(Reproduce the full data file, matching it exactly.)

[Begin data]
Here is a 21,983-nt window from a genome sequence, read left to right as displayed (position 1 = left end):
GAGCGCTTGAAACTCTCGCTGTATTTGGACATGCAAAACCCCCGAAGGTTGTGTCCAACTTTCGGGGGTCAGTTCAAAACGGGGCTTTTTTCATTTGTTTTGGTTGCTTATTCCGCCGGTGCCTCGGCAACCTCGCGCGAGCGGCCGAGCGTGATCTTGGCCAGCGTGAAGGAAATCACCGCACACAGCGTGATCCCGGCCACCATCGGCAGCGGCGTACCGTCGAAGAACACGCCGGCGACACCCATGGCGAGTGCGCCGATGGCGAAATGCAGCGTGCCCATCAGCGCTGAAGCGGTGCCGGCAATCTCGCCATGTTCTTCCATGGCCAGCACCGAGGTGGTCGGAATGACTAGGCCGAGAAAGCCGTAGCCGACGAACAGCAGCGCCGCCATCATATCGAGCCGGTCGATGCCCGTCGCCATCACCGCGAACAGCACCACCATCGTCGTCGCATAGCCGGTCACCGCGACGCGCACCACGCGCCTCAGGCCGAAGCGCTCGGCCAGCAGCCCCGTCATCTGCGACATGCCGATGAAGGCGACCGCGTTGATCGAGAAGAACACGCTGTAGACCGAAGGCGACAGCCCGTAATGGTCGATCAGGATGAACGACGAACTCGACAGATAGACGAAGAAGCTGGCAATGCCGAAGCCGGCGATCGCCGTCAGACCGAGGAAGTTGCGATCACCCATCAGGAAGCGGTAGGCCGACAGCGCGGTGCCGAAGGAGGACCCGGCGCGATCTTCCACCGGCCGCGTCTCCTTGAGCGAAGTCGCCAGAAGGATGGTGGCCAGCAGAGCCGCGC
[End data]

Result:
Here is a 21,983-nt window from a genome sequence, read left to right as displayed (position 1 = left end):
GAGCGCTTGAAACTCTCGCTGTATTTGGACATGCAAAACCCCCGAAGGTTGTGTCCAACTTTCGGGGGTCAGTTCAAAACGGGGCTTTTTTCATTTGTTTTGGTTGCTTATTCCGCCGGTGCCTCGGCAACCTCGCGCGAGCGGCCGAGCGTGATCTTGGCCAGCGTGAAGGAAATCACCGCACACAGCGTGATCCCGGCCACCATCGGCAGCGGCGTACCGTCGAAGAACACGCCGGCGACACCCATGGCGAGTGCGCCGATGGCGAAATGCAGCGTGCCCATCAGCGCTGAAGCGGTGCCGGCAATCTCGCCATGTTCTTCCATGGCCAGCACCGAGGTGGTCGGAATGACTAGGCCGAGAAAGCCGTAGCCGACGAACAGCAGCGCCGCCATCATATCGAGCCGGTCGATGCCCGTCGCCATCACCGCGAACAGCACCACCATCGTCGTCGCATAGCCGGTCACCGCGACGCGCACCACGCGCCTCAGGCCGAAGCGCTCGGCCAGCAGCCCCGTCATCTGCGACATGCCGATGAAGGCGACCGCGTTGATCGAGAAGAACACGCTGTAGACCGAAGGCGACAGCCCGTAATGGTCGATCAGGATGAACGACGAACTCGACAGATAGACGAAGAAGCTGGCAATGCCGAAGCCGGCGATCGCCGTCAGACCGAGGAAGTTGCGATCACCCATCAGGAAGCGGTAGGCCGACAGCGCGGTGCCGAAGGAGGACCCGGCGCGATCTTCCACCGGCCGCGTCTCCTTGAGCGAAGTCGCCAGAAGGATGGTGGCCAGCAGAGCCGCGC